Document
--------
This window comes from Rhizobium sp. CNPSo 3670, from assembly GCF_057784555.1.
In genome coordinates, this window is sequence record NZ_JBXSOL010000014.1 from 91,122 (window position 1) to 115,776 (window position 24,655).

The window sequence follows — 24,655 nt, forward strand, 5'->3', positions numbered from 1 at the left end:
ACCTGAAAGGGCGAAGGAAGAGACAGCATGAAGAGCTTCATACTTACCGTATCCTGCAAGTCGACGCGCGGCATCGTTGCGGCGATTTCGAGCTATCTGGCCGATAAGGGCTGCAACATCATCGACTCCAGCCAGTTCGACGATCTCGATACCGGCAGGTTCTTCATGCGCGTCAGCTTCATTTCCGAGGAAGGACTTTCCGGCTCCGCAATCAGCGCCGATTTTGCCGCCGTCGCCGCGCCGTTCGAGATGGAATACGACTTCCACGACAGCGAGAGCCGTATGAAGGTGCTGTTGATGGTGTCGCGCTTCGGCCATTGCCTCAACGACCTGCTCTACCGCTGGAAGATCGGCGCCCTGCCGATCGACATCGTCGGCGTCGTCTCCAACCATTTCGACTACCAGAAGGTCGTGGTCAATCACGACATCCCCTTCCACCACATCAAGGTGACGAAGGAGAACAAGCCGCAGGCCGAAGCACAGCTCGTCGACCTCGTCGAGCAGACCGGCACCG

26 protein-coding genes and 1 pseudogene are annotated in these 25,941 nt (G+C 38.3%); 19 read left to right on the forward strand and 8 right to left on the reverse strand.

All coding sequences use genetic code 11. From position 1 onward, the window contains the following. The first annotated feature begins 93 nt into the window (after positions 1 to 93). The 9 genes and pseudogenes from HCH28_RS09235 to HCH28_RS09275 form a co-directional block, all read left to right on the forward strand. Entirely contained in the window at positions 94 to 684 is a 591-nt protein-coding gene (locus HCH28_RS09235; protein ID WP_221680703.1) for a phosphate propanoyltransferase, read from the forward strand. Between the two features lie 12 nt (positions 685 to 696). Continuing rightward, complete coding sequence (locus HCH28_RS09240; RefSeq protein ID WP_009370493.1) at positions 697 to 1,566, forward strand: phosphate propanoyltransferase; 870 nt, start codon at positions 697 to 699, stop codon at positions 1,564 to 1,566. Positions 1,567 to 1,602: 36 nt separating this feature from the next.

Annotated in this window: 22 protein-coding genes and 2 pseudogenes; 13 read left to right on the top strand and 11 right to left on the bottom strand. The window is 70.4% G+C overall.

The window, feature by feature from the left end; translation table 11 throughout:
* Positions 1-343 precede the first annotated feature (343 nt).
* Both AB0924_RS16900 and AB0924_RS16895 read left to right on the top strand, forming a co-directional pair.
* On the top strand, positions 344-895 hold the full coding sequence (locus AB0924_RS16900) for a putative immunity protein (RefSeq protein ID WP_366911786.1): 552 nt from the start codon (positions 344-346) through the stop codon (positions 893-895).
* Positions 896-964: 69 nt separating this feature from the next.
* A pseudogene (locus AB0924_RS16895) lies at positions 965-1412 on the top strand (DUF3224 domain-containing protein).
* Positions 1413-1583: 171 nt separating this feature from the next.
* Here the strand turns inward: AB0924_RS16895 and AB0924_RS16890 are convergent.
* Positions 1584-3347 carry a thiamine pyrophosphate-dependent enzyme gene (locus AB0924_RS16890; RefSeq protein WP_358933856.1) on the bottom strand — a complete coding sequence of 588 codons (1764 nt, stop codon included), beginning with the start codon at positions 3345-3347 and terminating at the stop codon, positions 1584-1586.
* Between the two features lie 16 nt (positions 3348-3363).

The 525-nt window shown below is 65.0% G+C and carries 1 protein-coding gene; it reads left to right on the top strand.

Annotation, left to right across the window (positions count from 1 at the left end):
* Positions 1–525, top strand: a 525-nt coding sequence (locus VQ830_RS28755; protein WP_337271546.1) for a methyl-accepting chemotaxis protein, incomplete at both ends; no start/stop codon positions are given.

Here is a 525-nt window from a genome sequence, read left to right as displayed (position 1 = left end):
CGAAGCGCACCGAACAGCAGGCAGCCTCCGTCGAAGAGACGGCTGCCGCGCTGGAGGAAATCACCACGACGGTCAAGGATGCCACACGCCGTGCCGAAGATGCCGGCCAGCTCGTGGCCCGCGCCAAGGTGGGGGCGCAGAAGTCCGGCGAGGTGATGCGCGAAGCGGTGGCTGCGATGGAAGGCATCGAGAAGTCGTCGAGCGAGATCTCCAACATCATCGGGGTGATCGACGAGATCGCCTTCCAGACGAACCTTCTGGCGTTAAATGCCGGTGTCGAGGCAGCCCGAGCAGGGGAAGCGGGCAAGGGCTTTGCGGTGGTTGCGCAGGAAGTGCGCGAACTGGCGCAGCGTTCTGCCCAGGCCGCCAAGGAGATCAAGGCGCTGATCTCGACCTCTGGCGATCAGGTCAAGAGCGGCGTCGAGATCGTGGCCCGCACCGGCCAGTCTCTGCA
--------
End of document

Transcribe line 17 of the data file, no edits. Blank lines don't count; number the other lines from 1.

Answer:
* Between the two features lie 16 nt (positions 3348-3363).